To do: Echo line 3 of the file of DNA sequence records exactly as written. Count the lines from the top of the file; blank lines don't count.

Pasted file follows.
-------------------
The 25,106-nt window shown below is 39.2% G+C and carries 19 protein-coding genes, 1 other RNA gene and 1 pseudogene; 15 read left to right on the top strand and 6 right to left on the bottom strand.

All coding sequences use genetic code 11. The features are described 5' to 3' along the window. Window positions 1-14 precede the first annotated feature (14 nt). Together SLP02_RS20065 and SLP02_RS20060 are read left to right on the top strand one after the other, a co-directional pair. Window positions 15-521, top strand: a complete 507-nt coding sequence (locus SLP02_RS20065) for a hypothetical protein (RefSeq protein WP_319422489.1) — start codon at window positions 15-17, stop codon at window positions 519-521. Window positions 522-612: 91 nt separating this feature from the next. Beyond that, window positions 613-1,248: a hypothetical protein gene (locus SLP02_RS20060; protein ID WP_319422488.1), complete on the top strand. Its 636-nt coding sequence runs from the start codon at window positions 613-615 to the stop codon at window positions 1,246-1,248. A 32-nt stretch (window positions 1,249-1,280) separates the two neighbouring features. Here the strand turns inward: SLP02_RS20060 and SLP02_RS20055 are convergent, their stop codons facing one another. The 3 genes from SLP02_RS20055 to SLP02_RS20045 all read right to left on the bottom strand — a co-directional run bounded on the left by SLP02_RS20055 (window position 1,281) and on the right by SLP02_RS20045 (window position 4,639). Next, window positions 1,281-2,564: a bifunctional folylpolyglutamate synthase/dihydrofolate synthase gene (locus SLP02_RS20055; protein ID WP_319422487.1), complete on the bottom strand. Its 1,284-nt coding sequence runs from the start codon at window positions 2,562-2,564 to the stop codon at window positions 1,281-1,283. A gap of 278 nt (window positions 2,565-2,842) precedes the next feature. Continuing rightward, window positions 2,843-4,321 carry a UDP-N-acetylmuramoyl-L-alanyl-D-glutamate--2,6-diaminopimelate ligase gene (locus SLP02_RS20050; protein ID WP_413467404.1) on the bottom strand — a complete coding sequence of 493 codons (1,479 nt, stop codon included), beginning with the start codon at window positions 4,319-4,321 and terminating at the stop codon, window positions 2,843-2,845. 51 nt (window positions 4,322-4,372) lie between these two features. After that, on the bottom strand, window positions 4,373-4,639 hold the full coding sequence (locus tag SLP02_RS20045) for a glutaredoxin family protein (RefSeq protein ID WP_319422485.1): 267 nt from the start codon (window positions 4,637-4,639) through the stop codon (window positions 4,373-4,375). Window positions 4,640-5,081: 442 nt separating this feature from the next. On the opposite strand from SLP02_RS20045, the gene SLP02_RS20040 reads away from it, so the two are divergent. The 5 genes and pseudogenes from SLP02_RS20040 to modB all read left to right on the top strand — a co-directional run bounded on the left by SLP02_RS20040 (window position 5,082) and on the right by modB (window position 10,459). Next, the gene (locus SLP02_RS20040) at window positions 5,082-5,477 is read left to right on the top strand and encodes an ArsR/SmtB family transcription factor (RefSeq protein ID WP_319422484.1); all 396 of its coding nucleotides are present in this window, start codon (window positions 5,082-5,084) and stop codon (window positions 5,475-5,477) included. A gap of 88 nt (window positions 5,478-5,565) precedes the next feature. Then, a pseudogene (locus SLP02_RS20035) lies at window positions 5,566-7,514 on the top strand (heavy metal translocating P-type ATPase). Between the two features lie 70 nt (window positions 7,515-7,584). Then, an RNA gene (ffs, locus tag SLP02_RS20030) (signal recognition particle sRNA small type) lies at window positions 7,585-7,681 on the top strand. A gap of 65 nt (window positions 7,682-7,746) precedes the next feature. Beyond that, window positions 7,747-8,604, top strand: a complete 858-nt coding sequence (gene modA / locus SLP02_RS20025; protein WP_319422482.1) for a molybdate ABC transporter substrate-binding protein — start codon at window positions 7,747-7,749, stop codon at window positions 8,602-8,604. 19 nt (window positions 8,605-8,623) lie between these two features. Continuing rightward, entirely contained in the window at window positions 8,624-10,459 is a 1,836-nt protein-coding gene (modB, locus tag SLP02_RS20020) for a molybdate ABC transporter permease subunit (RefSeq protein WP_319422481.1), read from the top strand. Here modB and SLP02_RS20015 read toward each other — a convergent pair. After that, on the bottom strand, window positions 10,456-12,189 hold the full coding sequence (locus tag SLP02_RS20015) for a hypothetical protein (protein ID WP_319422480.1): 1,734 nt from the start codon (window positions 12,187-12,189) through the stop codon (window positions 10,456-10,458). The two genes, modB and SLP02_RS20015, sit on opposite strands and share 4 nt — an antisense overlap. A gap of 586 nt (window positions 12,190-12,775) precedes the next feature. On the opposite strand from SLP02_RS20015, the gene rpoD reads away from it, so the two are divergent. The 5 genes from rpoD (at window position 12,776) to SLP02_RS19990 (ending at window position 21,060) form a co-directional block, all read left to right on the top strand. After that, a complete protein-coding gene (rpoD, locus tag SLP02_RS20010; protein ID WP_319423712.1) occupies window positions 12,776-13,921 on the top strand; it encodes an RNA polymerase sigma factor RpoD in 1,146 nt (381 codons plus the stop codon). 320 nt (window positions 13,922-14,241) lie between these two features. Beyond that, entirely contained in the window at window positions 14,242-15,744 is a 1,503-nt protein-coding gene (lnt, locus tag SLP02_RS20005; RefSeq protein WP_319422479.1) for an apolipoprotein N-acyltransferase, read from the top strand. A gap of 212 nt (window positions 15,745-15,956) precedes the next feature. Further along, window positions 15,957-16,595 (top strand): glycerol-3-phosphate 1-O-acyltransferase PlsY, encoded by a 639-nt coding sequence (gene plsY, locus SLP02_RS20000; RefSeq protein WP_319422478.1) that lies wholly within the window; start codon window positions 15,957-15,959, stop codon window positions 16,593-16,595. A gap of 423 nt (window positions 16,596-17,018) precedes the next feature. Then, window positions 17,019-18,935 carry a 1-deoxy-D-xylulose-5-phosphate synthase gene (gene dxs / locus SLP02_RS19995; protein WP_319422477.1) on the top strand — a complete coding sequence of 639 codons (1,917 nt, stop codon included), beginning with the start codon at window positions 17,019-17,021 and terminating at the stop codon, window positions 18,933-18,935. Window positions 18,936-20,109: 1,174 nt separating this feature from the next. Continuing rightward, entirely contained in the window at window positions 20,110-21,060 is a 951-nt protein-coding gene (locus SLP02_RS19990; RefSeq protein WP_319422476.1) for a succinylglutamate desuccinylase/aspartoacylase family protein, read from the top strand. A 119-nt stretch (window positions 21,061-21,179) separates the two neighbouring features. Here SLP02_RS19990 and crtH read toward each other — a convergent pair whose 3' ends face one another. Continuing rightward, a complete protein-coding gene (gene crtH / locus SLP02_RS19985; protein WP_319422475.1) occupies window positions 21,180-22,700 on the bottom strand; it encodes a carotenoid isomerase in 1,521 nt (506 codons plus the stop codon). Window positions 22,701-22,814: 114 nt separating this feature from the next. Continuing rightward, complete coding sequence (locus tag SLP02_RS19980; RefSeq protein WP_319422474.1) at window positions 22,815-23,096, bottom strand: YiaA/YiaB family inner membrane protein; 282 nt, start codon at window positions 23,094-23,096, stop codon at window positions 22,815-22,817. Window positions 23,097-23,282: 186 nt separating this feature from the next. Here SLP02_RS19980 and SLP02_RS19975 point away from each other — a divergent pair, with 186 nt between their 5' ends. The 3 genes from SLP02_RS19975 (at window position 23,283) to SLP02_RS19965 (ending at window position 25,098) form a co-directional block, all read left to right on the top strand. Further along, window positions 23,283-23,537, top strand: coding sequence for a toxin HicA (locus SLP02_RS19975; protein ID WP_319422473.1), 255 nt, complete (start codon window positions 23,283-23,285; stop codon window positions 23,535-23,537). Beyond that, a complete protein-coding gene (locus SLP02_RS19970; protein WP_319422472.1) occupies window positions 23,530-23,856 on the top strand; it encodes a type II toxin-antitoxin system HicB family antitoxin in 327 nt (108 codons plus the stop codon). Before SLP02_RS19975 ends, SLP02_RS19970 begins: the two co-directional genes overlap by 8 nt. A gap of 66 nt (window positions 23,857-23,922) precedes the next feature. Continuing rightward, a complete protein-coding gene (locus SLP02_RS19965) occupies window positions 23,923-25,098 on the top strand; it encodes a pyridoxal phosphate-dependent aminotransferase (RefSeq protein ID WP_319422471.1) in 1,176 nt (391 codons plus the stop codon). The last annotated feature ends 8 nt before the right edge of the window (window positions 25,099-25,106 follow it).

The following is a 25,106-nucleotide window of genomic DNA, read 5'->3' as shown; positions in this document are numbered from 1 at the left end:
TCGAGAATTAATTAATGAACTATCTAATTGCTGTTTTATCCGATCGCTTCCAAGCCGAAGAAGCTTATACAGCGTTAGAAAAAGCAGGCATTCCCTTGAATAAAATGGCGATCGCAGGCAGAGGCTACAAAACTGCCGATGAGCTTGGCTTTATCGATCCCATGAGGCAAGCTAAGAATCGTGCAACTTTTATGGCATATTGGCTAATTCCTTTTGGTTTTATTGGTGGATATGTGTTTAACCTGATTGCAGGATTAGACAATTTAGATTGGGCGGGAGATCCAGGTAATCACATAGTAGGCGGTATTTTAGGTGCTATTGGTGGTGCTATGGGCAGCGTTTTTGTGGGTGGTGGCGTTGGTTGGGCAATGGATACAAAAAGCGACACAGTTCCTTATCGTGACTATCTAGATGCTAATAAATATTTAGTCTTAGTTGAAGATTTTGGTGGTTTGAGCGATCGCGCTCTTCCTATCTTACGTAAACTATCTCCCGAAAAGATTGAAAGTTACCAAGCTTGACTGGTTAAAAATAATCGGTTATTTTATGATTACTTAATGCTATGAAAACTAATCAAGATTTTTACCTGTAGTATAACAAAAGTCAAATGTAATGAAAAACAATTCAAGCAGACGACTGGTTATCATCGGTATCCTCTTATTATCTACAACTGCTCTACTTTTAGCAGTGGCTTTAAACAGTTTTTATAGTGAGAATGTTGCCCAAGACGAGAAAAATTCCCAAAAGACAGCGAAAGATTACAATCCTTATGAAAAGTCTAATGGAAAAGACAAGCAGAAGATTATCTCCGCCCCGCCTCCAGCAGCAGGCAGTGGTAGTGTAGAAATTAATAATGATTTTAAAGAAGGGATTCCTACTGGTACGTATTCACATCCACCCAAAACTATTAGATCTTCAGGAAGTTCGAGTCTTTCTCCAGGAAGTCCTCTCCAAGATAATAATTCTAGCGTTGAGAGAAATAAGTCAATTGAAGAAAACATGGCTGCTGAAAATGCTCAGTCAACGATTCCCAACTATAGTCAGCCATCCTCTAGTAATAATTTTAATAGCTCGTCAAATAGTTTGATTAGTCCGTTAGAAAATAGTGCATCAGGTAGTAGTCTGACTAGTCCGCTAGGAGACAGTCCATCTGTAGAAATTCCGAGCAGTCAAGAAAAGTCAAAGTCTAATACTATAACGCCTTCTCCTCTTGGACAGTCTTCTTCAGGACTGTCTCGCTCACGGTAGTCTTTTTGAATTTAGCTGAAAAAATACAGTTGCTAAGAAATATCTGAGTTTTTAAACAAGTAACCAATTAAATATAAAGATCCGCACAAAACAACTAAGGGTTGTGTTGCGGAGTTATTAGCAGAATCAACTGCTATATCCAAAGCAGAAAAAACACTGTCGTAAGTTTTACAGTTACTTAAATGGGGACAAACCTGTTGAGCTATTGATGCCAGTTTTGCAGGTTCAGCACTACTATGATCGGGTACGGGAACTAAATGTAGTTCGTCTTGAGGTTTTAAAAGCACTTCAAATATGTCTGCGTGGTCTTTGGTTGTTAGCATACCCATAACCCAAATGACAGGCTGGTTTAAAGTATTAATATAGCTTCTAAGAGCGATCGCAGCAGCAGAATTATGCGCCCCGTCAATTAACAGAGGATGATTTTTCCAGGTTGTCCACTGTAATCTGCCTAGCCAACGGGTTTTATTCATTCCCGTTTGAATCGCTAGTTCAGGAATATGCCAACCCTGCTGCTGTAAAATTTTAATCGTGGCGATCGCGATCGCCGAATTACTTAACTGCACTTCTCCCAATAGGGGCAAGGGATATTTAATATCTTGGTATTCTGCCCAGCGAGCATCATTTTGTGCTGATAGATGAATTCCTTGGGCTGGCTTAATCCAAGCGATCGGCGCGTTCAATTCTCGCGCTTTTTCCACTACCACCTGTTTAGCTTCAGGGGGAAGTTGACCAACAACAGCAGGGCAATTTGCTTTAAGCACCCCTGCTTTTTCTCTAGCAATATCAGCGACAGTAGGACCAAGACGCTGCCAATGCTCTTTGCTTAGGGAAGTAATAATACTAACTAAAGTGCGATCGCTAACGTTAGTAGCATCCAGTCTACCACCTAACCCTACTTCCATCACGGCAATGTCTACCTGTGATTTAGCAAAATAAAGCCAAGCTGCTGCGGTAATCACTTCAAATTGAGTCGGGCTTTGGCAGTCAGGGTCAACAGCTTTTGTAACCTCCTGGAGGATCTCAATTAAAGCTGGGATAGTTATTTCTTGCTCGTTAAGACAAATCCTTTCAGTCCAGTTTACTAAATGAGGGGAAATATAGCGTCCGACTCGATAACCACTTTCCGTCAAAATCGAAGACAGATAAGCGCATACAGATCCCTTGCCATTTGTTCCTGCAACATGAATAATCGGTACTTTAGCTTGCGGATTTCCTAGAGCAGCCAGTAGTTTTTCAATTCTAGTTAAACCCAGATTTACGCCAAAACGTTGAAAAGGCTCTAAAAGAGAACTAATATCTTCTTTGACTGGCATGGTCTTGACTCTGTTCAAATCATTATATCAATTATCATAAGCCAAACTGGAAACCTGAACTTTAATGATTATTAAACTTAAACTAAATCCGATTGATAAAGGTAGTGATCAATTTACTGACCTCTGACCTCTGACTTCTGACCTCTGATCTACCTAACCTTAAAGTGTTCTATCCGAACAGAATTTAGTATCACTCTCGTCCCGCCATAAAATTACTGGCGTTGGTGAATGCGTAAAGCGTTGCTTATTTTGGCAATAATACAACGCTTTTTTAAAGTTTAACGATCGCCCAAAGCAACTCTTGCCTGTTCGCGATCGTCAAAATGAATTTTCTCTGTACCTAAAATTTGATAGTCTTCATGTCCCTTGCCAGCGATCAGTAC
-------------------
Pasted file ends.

The following is a 25,106-nucleotide window of genomic DNA, read 5'->3' as shown; positions in this document are numbered from 1 at the left end: